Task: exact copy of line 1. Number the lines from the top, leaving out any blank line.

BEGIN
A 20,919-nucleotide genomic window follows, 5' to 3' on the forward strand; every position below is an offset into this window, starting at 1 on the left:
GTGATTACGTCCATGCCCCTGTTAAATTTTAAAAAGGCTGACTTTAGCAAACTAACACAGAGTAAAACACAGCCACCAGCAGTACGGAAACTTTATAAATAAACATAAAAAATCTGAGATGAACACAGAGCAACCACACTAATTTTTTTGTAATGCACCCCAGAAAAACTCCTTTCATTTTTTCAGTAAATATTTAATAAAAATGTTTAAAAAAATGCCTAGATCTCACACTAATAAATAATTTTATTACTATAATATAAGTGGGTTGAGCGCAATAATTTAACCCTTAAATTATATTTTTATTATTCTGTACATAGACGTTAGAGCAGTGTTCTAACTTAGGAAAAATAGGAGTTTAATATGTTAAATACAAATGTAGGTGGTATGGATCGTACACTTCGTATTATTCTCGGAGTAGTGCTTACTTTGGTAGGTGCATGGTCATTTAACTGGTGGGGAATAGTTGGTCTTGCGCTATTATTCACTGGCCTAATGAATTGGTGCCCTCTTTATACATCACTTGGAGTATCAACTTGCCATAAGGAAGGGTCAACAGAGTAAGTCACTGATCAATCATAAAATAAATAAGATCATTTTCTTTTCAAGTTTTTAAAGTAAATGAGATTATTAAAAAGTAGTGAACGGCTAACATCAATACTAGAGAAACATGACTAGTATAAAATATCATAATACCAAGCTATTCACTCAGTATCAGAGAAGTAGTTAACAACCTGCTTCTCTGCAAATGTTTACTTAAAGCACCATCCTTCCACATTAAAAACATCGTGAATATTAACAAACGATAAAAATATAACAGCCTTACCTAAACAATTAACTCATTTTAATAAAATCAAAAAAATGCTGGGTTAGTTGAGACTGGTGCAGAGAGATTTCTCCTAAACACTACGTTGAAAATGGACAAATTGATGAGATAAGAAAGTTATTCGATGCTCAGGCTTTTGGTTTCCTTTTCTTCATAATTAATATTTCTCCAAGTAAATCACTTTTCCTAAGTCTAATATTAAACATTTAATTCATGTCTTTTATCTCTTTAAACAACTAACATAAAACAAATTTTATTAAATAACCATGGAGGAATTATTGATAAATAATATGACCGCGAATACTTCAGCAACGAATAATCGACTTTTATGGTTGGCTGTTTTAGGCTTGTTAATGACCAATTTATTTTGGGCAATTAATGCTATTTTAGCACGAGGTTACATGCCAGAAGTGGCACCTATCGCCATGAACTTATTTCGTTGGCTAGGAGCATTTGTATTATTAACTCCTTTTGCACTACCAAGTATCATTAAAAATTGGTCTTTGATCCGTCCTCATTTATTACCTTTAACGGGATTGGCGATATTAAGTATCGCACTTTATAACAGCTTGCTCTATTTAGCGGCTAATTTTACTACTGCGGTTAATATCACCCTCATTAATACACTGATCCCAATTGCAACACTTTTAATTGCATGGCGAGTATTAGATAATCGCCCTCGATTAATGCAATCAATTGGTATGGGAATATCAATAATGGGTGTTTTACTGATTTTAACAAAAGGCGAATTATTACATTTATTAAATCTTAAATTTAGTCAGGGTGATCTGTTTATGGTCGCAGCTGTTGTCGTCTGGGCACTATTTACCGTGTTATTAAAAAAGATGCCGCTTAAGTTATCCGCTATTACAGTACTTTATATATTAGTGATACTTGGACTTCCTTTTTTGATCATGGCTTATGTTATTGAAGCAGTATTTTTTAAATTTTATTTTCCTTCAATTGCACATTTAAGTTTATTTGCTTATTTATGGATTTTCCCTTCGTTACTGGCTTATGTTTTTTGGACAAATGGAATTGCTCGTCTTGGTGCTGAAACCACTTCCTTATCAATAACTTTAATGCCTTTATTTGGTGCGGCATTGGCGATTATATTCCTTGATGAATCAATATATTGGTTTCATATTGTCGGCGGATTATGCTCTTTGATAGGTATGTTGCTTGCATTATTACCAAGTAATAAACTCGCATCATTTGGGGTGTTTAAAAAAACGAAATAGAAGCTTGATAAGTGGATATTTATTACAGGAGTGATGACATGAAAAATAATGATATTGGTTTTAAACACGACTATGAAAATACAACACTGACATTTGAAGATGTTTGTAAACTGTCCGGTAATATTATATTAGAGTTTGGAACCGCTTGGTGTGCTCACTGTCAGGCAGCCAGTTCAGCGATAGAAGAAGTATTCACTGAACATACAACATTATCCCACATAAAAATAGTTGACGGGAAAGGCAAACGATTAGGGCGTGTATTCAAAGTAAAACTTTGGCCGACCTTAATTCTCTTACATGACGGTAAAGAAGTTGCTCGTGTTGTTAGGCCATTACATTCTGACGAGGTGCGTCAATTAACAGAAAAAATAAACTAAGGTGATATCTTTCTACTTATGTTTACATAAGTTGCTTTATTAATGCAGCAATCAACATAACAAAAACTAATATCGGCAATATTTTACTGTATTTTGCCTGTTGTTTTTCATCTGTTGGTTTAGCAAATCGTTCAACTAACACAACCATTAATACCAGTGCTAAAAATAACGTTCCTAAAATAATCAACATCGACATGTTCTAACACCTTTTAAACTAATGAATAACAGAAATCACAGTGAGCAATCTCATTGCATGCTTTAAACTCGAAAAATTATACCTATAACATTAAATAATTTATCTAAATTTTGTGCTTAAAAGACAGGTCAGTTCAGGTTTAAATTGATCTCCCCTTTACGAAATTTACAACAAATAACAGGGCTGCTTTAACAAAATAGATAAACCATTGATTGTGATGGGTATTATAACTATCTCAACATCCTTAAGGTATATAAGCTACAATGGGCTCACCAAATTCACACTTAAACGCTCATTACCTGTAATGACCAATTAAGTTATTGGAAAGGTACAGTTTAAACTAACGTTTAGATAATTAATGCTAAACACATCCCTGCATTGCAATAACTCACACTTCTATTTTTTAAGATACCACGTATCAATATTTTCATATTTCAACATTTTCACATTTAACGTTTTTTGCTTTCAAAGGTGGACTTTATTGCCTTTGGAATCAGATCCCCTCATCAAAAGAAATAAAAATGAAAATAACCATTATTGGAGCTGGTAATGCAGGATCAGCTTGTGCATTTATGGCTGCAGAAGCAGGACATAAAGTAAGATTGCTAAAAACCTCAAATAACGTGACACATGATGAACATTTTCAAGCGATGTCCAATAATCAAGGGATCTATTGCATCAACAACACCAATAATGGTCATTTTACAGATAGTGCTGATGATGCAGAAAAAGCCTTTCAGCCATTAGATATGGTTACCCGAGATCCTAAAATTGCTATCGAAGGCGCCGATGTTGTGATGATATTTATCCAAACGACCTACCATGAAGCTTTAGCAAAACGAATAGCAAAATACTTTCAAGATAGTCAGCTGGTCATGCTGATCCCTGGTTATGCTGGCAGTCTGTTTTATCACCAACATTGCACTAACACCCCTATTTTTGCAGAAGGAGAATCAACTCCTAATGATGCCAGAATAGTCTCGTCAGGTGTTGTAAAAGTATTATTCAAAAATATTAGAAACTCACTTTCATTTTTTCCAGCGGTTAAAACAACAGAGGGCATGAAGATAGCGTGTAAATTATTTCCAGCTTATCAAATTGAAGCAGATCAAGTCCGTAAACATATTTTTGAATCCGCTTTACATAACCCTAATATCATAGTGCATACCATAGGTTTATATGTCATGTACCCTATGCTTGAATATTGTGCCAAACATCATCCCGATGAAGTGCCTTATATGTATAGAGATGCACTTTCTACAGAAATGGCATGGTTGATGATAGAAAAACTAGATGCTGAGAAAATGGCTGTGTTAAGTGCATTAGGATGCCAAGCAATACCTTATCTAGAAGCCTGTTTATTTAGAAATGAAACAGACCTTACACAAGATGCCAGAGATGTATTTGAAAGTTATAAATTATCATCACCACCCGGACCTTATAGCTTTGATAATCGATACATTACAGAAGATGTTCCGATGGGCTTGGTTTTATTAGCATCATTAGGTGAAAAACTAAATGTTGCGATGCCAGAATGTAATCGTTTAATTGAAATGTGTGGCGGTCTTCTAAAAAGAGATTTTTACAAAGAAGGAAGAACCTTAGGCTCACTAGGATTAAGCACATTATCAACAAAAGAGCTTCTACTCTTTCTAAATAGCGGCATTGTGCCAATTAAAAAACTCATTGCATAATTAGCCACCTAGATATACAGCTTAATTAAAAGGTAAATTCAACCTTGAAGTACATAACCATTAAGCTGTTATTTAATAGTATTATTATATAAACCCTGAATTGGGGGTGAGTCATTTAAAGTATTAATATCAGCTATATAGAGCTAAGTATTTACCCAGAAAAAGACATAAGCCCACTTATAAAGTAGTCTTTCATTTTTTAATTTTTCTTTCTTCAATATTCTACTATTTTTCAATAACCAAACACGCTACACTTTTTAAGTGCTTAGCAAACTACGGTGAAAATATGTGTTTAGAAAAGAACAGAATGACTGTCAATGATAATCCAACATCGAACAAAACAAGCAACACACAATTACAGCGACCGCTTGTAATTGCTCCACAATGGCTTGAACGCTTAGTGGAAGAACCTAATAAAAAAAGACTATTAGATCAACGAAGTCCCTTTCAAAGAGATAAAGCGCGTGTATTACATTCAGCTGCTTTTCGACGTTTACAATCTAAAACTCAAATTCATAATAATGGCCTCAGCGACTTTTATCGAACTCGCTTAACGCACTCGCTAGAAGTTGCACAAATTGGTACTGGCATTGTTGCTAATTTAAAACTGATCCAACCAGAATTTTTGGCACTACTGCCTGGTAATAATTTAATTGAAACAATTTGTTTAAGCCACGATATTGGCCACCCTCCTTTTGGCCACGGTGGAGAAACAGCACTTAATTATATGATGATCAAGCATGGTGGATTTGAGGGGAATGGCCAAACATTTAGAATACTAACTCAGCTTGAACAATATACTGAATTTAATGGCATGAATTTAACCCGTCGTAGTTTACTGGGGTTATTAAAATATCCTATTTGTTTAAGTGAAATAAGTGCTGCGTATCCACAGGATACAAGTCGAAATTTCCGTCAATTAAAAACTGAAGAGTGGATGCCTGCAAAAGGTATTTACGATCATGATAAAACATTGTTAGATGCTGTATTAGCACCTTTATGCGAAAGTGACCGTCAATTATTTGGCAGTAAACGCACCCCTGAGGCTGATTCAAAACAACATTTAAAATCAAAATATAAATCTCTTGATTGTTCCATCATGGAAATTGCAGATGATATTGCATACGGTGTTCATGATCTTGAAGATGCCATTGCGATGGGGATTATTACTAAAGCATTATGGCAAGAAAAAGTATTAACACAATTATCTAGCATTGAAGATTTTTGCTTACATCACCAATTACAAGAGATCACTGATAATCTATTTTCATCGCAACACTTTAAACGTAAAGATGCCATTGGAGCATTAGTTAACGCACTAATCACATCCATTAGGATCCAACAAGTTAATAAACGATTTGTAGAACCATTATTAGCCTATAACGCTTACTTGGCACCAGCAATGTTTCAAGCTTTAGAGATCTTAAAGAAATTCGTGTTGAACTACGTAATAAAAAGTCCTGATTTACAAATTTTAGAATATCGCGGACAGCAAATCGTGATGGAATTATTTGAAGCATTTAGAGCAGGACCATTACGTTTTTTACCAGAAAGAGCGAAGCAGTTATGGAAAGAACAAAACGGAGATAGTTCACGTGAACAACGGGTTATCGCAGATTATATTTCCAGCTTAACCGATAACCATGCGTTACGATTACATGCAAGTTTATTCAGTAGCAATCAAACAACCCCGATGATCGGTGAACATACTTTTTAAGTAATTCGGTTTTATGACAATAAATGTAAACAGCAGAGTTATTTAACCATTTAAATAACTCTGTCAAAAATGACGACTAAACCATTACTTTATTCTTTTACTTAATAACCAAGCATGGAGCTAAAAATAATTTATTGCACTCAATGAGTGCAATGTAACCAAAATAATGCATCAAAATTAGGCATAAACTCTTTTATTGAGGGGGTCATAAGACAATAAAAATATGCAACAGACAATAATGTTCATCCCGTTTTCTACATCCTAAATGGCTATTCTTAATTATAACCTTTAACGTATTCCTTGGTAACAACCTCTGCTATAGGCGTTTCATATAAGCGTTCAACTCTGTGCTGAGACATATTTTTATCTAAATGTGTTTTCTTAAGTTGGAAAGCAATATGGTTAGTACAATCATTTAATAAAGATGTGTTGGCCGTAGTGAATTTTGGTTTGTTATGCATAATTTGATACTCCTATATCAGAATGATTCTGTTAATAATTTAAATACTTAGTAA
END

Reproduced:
A 20,919-nucleotide genomic window follows, 5' to 3' on the forward strand; every position below is an offset into this window, starting at 1 on the left: